The Most-Read Blog Item on our Site

 

 

 

This is a sad and true and terrible story entitled “One mother’s story of how the Peace Corps failed her daughter.” It is also the most read blog post on our site. I first heard about what had happened to this Volunteer from Health Justice for Peace Corps Volunteers, an NPCA Affiliate group started by RPCV Nancy Tongue (Chile 1980-82). I uploaded the story on our site on April 26, 2016. Today, the story continues to catch the attention of readers. That tells me that when read, the reader mentions the story to other RPCVs who come to our site and read the sad account.

When checking Google Analytics, I see recently published items usually have around 100 ‘hits’ in any seven day period. This story of how the Peace Corps failed a Volunteer has had 60 or more ‘hits’ every week since 2016.

The majority of blogs posted on our site for any given week receive 0 to 1 Comments. “One mother’s story” so far, has received 28 comments, the last posted on March 21, 2019.

This is what that reader wrote:

I’m so sorry for your daughter and family and all that you all have had to endure, with nonexistent Peace Corps. I am currently going through medical and legal clearance for the Peace Corps, having received an invitation last month, and hearing so many stories like this is helping me confirm more and more that I just don’t think I can go through with this. I will be just out of college, and while I am so in love with the concept of the Peace Corps, it is clearly flawed and that cannot be overlooked. Thank you so much for sharing your family’s very personal story with the world. My heart goes out to you and Meghan and your family.

When posting the story on our site in April, 2016, I wrote:

This is a long, heartbreaking and true story of the experiences of a PCV who served in Malawi, became ill overseas as a Volunteer, and had the Peace Corps turn their back on her plight while overseas and when she was home again. Why the Peace Corps didn’t help Meghan Wolf receive medical care is the fault of the Peace Corps Staff and the Peace Corps legislation. Why the legislation hasn’t been changed is the fault of the agency, the US Department of Labor (the agency responsible for managing medical claims and loss of wages for Peace Corps service-related health issues) and Congress, which sets the budget and determines laws governing the care PCVs and RPCVs. RPCVs, the NPCA, and those who support the Peace Corps are also at fault for not having successful argued all these years to have the laws changed so sick and injured RPCVs are properly cared for after their years of service. Today, the NPCA is working for reform, but we have to help those RPCVs who are too sick to work earn more than the ~$22,000 they currently receive from the government. Here is why…..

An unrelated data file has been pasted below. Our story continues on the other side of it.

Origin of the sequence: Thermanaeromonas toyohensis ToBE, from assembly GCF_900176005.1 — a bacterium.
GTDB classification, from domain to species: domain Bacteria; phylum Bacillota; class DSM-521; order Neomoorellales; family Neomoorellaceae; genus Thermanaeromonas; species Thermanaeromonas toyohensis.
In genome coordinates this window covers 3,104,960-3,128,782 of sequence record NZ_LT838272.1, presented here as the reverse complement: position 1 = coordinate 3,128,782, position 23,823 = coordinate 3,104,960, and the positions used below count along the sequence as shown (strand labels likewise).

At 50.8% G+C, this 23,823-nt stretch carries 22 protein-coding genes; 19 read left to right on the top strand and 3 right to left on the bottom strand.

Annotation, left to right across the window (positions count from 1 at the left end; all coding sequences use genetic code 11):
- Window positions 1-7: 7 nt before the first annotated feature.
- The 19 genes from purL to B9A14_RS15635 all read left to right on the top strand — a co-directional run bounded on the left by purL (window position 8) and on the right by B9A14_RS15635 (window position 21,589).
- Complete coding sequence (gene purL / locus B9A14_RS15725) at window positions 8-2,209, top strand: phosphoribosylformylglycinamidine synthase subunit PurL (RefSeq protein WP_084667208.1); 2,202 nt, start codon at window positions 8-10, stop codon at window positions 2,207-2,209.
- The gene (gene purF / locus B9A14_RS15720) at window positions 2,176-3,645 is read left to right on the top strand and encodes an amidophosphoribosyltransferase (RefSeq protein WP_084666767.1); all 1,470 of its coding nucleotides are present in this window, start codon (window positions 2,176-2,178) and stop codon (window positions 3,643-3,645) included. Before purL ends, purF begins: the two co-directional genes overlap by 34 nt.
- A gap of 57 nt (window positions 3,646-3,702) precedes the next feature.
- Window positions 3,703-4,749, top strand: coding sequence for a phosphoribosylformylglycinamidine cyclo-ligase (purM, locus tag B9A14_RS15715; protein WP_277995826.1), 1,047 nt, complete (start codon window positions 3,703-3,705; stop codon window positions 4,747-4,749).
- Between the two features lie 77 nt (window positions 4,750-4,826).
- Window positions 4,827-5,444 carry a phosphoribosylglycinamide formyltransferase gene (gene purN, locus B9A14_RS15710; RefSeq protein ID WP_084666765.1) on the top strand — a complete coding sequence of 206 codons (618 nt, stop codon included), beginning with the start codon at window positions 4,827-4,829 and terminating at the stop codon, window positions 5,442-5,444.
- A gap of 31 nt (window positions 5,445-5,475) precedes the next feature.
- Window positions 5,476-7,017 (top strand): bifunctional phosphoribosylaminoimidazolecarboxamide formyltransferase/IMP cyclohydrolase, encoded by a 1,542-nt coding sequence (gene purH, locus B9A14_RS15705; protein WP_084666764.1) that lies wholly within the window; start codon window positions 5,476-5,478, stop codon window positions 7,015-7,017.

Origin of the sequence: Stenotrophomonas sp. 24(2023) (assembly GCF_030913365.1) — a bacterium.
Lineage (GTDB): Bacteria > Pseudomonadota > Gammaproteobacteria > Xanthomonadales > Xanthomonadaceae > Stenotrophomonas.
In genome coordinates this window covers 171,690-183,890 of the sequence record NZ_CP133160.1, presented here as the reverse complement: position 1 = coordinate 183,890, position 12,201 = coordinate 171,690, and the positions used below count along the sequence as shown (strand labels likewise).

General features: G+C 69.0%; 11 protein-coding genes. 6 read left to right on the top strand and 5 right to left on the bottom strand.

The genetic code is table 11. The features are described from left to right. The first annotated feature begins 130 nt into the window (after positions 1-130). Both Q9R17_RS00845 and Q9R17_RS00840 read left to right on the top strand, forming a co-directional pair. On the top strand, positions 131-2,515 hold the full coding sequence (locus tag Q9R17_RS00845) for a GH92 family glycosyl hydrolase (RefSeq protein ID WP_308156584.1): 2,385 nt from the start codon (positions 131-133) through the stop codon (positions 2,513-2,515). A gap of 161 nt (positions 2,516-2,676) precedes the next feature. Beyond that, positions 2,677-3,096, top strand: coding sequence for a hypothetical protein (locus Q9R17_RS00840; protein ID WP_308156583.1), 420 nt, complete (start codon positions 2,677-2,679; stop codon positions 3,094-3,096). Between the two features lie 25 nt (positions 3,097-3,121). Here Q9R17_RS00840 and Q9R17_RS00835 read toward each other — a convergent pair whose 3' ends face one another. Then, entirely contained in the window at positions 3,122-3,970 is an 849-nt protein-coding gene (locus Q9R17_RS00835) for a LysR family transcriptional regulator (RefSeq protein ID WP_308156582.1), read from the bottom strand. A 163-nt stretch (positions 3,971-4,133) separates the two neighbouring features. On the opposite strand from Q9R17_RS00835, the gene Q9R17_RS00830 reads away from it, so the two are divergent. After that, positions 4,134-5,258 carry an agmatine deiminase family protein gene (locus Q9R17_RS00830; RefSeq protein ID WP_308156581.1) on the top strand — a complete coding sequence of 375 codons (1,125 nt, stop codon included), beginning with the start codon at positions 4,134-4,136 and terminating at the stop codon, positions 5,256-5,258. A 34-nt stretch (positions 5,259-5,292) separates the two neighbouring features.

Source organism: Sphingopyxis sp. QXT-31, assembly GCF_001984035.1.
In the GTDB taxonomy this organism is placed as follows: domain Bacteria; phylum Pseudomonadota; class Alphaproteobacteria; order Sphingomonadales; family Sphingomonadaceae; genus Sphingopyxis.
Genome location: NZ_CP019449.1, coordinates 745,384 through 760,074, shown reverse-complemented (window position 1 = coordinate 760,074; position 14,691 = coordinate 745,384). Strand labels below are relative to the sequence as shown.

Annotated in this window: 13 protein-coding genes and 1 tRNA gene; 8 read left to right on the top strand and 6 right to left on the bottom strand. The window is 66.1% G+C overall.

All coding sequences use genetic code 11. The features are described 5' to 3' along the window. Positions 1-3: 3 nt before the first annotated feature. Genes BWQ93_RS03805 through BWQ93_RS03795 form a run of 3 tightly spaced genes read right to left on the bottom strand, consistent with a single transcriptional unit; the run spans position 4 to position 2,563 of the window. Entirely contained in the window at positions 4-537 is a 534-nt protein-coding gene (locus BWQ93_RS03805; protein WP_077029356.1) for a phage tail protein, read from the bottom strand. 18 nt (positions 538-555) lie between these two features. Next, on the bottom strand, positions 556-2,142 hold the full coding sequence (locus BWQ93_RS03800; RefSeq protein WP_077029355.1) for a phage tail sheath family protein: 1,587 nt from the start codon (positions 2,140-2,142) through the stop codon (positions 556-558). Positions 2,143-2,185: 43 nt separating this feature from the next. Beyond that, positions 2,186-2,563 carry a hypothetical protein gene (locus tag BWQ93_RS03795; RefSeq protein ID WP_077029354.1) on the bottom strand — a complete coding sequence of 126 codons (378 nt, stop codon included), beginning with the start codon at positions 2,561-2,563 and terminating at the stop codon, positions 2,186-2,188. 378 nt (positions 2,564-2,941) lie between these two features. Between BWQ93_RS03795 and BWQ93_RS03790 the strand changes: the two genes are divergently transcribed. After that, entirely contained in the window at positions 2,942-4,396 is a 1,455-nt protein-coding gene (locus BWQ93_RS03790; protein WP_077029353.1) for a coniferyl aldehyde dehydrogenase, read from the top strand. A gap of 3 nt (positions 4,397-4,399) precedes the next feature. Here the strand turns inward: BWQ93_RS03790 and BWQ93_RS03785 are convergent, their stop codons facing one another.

If you haven’t read the story, you should. Go to this link:

https://peacecorpsworldwide.org/one-mothers-story-of-how-the-peace-corps-failed-her-daughter/

 

 

 

3 Comments

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  • John, Thank you so much for reposting this sad account.

    H.R. 2259 The Sam Farr and Nick Castle Peace Corps Reform Act of 2018 was signed into law on October 10, 2018 by President Trump.This new legislation is an important first step in ensuing care for Peace Corps Volunteers who become sick or injured as a result of their service. It does not improve the disability pay for RPCVs who are too sick to work because of service connected illness or injury. https://www.healthjusticeforpeacecorpsvolunteers.org/cpages/home

    Read this and weep: The death of this serving Volunteer occurred in January of 2018, after the article you posted received such wide attention and should have resulted in better oversight of Peace Corps Volunteers’ in-country medical care.

    Management Advisory Report: Review of the Circumstances Surrounding the Death of a Volunteer in Peace Corps/Comoros (IG-19-04-SR)

    https://s3.amazonaws.com/files.peacecorps.gov/documents/inspector-general/Management_Advisory_Report-Review_of_the_Circumstances_Surrounding_the_Death_of_a_Volunteer_in_Comoros-IG-19-04-SR.pdf

    “Our review identified numerous instances where PCMO Nizar departed from the standard of care as well as vulnerabilities associated with PCMO Nizar’s inability to effectively manage PCV Heiderman’s illness. These vulnerabilities were related to the doctor’s training and experience, as well as the support and guidance the Peace Corps made available to him, and together they help explain why the doctor did not suspect that PCV Heiderman had malaria.”

  • This is a truly depressing story. And it reminds me of one I heard in Tunisia in ’66. Prior to ’66, I was told, volunteers in Tunisia were permitted to own and drive motorcycles. However, one volunteer crashed and got a badly injured/broken leg. He requested to be taken to the American hospital in Spain, but the PC admin wanted to show its confidence in Tunisian medical institutions, so he was kept in Tunisia – at least initially. Infection eventually set in and when he was finally transported to Spain, it was too late to save his leg. As a result of this incident, Tunisia vol’s were forbidden to own or ride motorcycles, which seems typical bureaucratic logic! I used to know the name of this volunteer, but it’s been too long ago now to remember it.

    Phil Jones / Tunis / TEFL/ 66-68

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